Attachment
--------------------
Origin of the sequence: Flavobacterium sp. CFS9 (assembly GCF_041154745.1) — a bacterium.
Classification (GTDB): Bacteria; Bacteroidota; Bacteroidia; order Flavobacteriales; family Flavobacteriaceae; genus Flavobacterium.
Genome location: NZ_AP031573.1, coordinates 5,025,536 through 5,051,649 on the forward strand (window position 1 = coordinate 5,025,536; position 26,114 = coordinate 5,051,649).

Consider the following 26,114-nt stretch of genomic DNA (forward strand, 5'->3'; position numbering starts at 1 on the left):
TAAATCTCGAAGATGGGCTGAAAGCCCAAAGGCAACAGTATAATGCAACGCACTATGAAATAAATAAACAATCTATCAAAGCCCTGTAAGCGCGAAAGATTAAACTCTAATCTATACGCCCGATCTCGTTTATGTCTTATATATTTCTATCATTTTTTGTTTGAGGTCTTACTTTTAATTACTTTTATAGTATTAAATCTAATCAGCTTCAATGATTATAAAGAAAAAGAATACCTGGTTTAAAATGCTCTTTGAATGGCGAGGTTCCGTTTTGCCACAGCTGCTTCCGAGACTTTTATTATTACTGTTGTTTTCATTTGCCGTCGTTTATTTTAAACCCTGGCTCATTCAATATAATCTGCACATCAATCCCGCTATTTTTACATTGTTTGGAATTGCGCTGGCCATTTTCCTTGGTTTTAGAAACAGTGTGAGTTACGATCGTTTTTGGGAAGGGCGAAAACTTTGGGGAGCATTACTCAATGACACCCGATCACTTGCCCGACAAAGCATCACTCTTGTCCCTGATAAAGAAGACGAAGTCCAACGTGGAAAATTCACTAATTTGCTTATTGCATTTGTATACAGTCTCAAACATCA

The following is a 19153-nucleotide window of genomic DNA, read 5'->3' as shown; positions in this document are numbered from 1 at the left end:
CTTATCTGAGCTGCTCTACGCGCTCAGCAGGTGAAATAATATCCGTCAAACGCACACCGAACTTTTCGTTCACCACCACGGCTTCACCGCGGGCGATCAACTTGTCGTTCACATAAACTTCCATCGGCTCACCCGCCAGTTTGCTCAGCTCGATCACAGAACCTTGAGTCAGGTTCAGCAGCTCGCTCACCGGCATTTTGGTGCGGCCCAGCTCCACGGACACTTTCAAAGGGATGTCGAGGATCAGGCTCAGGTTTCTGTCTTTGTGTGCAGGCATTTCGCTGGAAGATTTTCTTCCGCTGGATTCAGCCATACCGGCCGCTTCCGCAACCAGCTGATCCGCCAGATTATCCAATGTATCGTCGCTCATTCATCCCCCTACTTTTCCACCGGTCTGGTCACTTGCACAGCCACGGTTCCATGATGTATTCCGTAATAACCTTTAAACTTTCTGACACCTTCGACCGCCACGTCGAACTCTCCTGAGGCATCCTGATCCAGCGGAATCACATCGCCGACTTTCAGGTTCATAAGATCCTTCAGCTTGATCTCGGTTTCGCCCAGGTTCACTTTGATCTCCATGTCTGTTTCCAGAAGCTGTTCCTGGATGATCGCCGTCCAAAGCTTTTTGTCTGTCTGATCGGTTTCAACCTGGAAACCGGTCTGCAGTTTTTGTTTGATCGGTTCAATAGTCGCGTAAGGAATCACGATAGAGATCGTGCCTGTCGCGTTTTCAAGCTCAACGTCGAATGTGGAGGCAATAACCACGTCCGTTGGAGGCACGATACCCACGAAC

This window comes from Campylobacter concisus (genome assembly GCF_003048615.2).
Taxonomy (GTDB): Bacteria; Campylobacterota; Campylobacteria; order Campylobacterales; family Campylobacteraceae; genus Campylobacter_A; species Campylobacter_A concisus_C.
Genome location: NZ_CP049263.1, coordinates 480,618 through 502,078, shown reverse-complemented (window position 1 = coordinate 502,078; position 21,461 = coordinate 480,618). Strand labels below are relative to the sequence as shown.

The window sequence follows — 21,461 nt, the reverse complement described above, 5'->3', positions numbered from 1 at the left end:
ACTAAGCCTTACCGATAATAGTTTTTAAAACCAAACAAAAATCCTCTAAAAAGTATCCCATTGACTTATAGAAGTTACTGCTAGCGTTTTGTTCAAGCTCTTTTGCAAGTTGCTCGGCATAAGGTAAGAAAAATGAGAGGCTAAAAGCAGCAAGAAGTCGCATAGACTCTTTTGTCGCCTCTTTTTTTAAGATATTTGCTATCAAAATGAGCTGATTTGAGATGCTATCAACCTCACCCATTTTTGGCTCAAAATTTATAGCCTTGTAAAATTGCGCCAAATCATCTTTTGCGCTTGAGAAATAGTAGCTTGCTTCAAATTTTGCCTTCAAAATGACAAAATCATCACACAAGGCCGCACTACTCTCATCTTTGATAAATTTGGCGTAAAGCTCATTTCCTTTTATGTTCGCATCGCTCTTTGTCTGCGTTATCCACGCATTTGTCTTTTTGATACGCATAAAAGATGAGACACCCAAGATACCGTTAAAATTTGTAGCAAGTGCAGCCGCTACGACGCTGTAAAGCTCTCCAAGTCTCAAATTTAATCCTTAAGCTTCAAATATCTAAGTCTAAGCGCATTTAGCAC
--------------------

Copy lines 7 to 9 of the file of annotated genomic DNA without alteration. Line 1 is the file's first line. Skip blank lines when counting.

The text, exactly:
CTTATCTGAGCTGCTCTACGCGCTCAGCAGGTGAAATAATATCCGTCAAACGCACACCGAACTTTTCGTTCACCACCACGGCTTCACCGCGGGCGATCAACTTGTCGTTCACATAAACTTCCATCGGCTCACCCGCCAGTTTGCTCAGCTCGATCACAGAACCTTGAGTCAGGTTCAGCAGCTCGCTCACCGGCATTTTGGTGCGGCCCAGCTCCACGGACACTTTCAAAGGGATGTCGAGGATCAGGCTCAGGTTTCTGTCTTTGTGTGCAGGCATTTCGCTGGAAGATTTTCTTCCGCTGGATTCAGCCATACCGGCCGCTTCCGCAACCAGCTGATCCGCCAGATTATCCAATGTATCGTCGCTCATTCATCCCCCTACTTTTCCACCGGTCTGGTCACTTGCACAGCCACGGTTCCATGATGTATTCCGTAATAACCTTTAAACTTTCTGACACCTTCGACCGCCACGTCGAACTCTCCTGAGGCATCCTGATCCAGCGGAATCACATCGCCGACTTTCAGGTTCATAAGATCCTTCAGCTTGATCTCGGTTTCGCCCAGGTTCACTTTGATCTCCATGTCTGTTTCCAGAAGCTGTTCCTGGATGATCGCCGTCCAAAGCTTTTTGTCTGTCTGATCGGTTTCAACCTGGAAACCGGTCTGCAGTTTTTGTTTGATCGGTTCAATAGTCGCGTAAGGAATCACGATAGAGATCGTGCCTGTCGCGTTTTCAAGCTCAACGTCGAATGTGGAGGCAATAACCACGTCCGTTGGAGGCACGATACCCACGAAC

This window comes from Campylobacter concisus (genome assembly GCF_003048615.2).
Taxonomy (GTDB): Bacteria; Campylobacterota; Campylobacteria; order Campylobacterales; family Campylobacteraceae; genus Campylobacter_A; species Campylobacter_A concisus_C.